Sadly there comes a time in every pet’s life (Cat Euthanasia) where they no longer have a good quality of life, and we need to intervene and help them across the rainbow bridge. We always hope this is when your dog is at a ripe old age and has seen and done everything on their bucket list, but sadly just like in human medicine this is not always the case. Here at the College Manor Veterinary Hospital, we do everything in our power to offer your pet the most peaceful, dignified passing possible. After we place a catheter into their vein we will give your pet some sedation to help them relax. Once all family members have had a chance to say their final goodbyes the veterinarian will administer an overdose of an anesthetic that puts them into a deep sleep that they just never wake up from. While euthanasia is one of the most difficult decisions you will EVER have to make for your furry friend, it is also the most humane thing we can do for our pets when they are suffering and no longer have a good quality of life.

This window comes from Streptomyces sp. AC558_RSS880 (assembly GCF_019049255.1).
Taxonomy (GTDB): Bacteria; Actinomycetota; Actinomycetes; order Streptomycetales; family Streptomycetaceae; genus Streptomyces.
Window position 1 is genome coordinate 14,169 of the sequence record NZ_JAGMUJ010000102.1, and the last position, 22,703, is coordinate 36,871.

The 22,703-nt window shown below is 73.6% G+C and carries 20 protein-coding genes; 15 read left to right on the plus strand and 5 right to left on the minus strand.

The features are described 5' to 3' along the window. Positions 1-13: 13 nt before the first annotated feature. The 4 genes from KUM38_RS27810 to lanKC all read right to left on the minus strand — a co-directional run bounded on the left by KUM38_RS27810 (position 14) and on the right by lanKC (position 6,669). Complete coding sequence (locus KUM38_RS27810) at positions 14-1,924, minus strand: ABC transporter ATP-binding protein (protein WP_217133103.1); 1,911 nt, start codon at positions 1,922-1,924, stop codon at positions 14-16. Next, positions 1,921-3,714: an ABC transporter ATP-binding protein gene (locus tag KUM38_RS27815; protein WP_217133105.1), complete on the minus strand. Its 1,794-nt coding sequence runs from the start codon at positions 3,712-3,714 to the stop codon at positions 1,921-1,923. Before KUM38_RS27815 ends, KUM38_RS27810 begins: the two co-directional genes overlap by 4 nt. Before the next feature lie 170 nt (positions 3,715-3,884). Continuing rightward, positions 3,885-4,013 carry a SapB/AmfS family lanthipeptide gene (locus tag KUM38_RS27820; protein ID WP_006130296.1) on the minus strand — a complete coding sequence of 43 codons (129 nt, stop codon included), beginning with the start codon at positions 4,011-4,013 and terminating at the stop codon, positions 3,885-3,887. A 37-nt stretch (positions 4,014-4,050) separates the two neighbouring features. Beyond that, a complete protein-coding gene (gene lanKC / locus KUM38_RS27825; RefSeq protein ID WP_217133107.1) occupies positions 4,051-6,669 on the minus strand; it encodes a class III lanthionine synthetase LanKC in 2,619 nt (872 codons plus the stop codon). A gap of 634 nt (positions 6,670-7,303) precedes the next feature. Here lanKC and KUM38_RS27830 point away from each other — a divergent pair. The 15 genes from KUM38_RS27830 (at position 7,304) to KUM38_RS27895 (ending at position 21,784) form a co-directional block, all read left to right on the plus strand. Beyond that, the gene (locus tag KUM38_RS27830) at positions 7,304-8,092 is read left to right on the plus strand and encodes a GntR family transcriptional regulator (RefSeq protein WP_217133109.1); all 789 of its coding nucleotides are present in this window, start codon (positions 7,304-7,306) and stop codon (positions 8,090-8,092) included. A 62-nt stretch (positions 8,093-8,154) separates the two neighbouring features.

What is pet euthanasia and how do I know when it’s the right time?
Here at College Manor Veterinary Hospital, we always say your pet will let you know when it’s the right time. You will tend to start to notice small things like a decrease or no appetite, depression, not interacting with the family any longer, problems breathing, issues with mobility or a change in their bathroom habits and not making it outside any longer etc. As your animal ages and you start to notice these changes, please always discuss this with your veterinarian. We are here to help you welcome your new additions into the family right through to the sad time when you need to say your goodbyes.
What drug is used?
We use a special anesthetic called Dorminal to perform this procedure, and when injected into the catheter placed in your pet’s vein, your pet will typically just go into a deep sleep and never wake up again. It is generally a very peaceful ending to what we hope has been a long and fulfilling life.
Does the clinic also provide bereavement counselling?
The veterinarians at the College Manor Veterinary Hospital are happy to provide counselling regarding your pet’s quality of life and help with end of life decisions, but we typically refer bereavement counselling to the professionals who specialize in this field. Should you be suffering from depression or require grief counselling after the loss of your animal companion, please feel free to call the clinic, and we can put you in touch with someone who can help.